Album of the Week: Heavy metal is an acquired taste. It takes years of training to fully enjoy it, and most people never get it. I am one of those people, and the Foo Fighters' Dave Grohl recently made me admit that. His latest project, "Probot," features Grohl, one of the brightest minds making music, teaming up, on each song, with one of his childhood metal heroes to create what is sometimes a spectacular vanity project.

Metal is hard to "get" because, what with all its cartoonish posturing, ridiculous costumes and over the top rock star-ism, it's hard not to think everyone is just having a good laugh at themselves. But then you talk to the musicians and their fans and you realize the style is almost a religion. Metal fans are the most rabid and seriously dedicated there are. Grohl, who wrote all the music and plays most instruments (his collaborators wrote the lyrics and sing), has released an album that is at its best a loving tribute to his hardest rocking influences. His teaming with Lemmy from Motorhead, "Shake Your Blood," is an instant classic that should have been a bonafide hit for Motorhead 20 years ago. Other songs, however, meander into noisefests that should only appeal to angry pothead teen-agers, exactly the Dave Grohl who is paying homage here.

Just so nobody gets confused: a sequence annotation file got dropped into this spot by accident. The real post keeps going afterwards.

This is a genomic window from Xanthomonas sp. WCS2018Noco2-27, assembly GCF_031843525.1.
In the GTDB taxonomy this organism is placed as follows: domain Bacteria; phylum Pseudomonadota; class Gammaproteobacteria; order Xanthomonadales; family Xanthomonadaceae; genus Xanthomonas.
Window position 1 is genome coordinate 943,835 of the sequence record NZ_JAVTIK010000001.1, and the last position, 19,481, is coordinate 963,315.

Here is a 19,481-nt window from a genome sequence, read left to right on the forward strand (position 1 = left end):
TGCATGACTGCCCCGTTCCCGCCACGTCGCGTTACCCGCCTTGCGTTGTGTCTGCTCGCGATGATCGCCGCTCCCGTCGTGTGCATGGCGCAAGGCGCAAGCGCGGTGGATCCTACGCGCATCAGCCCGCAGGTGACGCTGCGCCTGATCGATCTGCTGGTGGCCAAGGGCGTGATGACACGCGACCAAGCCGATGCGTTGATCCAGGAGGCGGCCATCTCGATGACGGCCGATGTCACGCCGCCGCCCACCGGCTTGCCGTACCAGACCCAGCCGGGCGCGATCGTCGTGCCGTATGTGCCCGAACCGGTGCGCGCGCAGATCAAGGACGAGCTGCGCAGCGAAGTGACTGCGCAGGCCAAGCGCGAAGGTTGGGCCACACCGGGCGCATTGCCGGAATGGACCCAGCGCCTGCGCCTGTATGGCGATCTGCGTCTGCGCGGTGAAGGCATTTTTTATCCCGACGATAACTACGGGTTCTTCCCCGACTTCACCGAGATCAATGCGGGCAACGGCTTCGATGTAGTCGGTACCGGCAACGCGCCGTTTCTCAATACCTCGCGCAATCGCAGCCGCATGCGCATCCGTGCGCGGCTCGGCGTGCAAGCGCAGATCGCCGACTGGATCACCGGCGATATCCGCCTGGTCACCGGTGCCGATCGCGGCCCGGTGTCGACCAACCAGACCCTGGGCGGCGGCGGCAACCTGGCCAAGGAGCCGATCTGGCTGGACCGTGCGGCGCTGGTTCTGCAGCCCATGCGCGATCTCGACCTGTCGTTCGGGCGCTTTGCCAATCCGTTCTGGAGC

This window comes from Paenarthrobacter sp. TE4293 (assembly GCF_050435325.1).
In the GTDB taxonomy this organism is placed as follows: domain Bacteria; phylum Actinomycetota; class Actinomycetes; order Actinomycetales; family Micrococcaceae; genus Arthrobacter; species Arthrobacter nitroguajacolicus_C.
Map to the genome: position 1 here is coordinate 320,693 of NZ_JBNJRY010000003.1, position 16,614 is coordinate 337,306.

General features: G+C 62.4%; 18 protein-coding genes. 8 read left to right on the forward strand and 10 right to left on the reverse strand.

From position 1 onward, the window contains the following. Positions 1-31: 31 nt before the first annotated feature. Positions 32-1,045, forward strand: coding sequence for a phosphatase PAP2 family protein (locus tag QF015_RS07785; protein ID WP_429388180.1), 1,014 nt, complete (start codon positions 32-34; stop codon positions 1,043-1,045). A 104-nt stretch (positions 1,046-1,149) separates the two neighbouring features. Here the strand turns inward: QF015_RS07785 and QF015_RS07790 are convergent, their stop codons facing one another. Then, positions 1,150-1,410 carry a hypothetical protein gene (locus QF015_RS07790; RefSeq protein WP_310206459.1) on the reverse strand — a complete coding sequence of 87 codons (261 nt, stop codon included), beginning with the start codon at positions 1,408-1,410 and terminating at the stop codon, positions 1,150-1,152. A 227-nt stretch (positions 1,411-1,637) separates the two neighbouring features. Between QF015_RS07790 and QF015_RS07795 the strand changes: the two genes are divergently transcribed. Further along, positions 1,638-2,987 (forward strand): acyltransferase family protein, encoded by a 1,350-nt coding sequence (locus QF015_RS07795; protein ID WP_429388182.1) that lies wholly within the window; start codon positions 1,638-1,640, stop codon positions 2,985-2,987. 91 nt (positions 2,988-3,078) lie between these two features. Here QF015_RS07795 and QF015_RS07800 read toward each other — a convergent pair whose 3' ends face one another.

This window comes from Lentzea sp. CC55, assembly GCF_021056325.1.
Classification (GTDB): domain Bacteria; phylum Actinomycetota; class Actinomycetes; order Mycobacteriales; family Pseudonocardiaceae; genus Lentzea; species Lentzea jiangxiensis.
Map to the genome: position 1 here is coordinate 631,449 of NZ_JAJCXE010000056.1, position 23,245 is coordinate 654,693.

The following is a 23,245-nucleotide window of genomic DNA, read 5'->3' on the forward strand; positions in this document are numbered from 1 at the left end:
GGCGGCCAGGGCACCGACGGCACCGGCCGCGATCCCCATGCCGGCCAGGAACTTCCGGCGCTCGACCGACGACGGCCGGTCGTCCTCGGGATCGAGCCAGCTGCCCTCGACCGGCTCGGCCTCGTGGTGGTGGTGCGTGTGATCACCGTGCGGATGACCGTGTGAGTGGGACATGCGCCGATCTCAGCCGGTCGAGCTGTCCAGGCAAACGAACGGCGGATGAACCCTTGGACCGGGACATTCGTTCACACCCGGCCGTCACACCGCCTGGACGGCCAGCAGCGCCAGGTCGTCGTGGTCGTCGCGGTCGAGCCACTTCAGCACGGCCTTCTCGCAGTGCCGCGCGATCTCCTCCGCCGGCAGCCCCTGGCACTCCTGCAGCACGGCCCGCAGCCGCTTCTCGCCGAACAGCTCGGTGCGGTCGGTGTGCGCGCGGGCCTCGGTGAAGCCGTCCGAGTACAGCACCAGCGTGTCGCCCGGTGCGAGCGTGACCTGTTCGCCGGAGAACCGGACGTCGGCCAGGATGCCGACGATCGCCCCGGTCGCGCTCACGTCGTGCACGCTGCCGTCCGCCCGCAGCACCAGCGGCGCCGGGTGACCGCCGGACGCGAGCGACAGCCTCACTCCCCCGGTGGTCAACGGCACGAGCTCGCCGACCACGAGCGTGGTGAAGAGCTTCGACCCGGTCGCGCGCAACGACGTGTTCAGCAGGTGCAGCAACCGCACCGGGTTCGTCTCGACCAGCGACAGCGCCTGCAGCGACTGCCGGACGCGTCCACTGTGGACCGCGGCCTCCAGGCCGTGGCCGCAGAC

Rock critics everywhere are going crazy about this "Probot" album, and I partially attribute this to a Dave Grohl as King Midas mentality (how could anyone really enjoy some guy growling the words "big sky" for three minutes), but as I said, I just don't get it.

Cherbot is on tour again.